So is the Euro a good or bad thing? Well I'd prefer the ECB administering my nations currency rather than the current set of inept individuals who are running riot with the UK's monetary policy. German jokes aside, you have to wonder how they do it. After a crippling war they arose as the dominant power of Europe once more, a dynamic economy that produced quality products, while other Western nations industries went into decline. It dealt with unification as Communism collapsed thus inheriting a nation with years of decay that required to be rectified. She then became one of the key participants to unify Europe under the single currency opting to bin their sound Mark. Subsidies were provided to Ireland and Spain to promote the Euro, subsidies paid for by the German taxpayer. She wasn't even resource rich, importing many commodities. There was however a culture of hard work, along with the abstinence of partaking in speculative activities such as Real Estate even as the 'Anglo-Saxon' economic models mocked the Germans for relative stagnant growth in comparison. Since the arrival of the crisis the jokes have stopped and once more the Germans hold the key to Europe, to the pseudo fiat Gold Standard known as the Euro. History leads me to the opinion that I'd prefer the Germans to manage my sovereign currency. Its the same story for many others who are current members of the Euro, it just depends if their culture can adapt to a different monetary way of thinking.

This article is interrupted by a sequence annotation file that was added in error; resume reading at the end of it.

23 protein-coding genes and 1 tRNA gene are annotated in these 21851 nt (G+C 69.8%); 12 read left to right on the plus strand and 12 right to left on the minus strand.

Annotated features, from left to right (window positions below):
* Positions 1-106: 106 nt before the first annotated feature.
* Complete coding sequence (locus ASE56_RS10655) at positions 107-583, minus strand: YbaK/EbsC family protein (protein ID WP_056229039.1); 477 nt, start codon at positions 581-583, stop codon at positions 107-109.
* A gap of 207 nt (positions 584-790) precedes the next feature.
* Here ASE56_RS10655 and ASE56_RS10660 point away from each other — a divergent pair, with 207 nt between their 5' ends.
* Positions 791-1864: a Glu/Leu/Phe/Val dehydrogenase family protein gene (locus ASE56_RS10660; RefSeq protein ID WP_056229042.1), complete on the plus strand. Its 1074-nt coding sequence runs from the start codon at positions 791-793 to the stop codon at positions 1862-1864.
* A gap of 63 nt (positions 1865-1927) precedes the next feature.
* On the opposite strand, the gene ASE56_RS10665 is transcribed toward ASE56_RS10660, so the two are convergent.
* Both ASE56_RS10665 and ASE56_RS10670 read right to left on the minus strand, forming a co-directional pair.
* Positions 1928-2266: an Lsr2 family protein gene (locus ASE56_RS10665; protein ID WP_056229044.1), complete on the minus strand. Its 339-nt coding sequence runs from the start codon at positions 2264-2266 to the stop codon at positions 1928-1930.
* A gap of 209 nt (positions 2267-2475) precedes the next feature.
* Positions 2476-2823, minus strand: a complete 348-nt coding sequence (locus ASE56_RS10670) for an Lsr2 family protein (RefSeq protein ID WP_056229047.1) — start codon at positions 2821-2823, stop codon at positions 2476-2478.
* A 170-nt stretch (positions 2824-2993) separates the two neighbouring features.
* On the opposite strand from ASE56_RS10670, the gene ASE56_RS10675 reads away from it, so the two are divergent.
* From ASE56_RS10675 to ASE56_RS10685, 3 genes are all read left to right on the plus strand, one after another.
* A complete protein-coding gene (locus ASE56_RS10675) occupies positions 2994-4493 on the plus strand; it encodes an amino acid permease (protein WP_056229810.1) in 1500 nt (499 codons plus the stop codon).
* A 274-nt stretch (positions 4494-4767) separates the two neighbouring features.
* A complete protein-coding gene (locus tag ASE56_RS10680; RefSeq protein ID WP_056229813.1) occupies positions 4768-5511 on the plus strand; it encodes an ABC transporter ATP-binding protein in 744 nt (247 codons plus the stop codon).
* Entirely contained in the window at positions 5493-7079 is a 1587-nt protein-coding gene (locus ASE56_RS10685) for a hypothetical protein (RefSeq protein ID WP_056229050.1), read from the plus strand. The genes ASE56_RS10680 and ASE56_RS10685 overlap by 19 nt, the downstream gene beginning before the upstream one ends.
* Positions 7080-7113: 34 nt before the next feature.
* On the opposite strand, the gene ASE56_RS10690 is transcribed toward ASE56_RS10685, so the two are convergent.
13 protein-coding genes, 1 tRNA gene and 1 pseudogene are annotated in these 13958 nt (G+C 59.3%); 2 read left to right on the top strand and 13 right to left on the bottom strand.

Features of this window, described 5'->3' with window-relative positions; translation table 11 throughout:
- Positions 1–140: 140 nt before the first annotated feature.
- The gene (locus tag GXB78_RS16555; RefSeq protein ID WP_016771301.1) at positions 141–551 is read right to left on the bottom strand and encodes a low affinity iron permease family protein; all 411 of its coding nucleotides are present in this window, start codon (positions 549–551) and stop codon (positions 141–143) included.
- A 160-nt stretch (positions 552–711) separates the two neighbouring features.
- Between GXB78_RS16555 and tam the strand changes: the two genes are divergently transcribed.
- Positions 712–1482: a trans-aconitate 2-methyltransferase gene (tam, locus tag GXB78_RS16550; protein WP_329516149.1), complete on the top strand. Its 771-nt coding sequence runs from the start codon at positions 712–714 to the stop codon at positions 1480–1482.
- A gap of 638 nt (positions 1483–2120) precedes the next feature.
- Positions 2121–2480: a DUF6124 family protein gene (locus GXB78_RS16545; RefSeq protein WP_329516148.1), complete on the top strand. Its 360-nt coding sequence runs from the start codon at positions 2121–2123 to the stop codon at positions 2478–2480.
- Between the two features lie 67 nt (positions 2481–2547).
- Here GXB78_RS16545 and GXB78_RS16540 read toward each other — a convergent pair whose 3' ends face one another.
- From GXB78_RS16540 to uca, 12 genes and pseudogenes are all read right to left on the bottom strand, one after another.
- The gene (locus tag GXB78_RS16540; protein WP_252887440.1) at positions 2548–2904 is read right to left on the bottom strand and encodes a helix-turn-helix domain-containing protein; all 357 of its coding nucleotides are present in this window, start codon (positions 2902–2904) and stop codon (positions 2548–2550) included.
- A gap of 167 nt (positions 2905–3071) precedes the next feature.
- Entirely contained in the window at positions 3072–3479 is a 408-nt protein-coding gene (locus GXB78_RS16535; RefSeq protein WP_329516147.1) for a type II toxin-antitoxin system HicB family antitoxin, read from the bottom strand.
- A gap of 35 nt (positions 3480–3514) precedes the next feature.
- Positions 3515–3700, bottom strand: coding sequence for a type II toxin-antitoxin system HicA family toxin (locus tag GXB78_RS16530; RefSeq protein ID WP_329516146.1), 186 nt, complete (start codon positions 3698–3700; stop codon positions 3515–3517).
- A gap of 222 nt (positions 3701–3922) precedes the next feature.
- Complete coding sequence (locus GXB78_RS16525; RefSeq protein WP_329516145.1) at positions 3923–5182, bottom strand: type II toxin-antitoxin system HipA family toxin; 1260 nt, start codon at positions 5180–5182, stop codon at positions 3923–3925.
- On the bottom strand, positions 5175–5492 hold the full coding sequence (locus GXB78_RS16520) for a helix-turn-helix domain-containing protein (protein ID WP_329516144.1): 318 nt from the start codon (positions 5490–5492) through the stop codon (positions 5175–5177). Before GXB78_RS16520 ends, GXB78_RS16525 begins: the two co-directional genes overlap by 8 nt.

Friday, 4 December 2009

Britain, the Canary down the Western Coal Mine